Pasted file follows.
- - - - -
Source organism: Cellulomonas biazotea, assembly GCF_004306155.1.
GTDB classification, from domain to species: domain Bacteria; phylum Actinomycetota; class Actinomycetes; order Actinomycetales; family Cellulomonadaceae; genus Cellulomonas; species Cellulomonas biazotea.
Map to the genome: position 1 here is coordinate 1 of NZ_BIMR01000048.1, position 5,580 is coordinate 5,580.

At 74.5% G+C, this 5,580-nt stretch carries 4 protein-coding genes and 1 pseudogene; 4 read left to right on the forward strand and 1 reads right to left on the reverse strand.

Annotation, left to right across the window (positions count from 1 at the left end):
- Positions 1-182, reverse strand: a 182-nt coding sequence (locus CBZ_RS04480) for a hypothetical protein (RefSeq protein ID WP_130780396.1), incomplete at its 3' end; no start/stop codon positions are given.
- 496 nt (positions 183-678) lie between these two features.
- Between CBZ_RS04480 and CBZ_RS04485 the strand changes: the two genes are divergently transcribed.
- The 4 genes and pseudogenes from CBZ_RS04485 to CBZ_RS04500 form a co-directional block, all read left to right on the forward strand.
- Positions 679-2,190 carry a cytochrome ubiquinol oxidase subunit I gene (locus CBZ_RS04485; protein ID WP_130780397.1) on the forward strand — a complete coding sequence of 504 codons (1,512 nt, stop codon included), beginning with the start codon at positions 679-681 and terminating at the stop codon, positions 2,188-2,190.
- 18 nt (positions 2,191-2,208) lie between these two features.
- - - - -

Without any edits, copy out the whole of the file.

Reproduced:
Source organism: Cellulomonas biazotea, assembly GCF_004306155.1.
GTDB classification, from domain to species: domain Bacteria; phylum Actinomycetota; class Actinomycetes; order Actinomycetales; family Cellulomonadaceae; genus Cellulomonas; species Cellulomonas biazotea.
Map to the genome: position 1 here is coordinate 1 of NZ_BIMR01000048.1, position 5,580 is coordinate 5,580.

At 74.5% G+C, this 5,580-nt stretch carries 4 protein-coding genes and 1 pseudogene; 4 read left to right on the forward strand and 1 reads right to left on the reverse strand.

Annotation, left to right across the window (positions count from 1 at the left end):
- Positions 1-182, reverse strand: a 182-nt coding sequence (locus CBZ_RS04480) for a hypothetical protein (RefSeq protein ID WP_130780396.1), incomplete at its 3' end; no start/stop codon positions are given.
- 496 nt (positions 183-678) lie between these two features.
- Between CBZ_RS04480 and CBZ_RS04485 the strand changes: the two genes are divergently transcribed.
- The 4 genes and pseudogenes from CBZ_RS04485 to CBZ_RS04500 form a co-directional block, all read left to right on the forward strand.
- Positions 679-2,190 carry a cytochrome ubiquinol oxidase subunit I gene (locus CBZ_RS04485; protein ID WP_130780397.1) on the forward strand — a complete coding sequence of 504 codons (1,512 nt, stop codon included), beginning with the start codon at positions 679-681 and terminating at the stop codon, positions 2,188-2,190.
- 18 nt (positions 2,191-2,208) lie between these two features.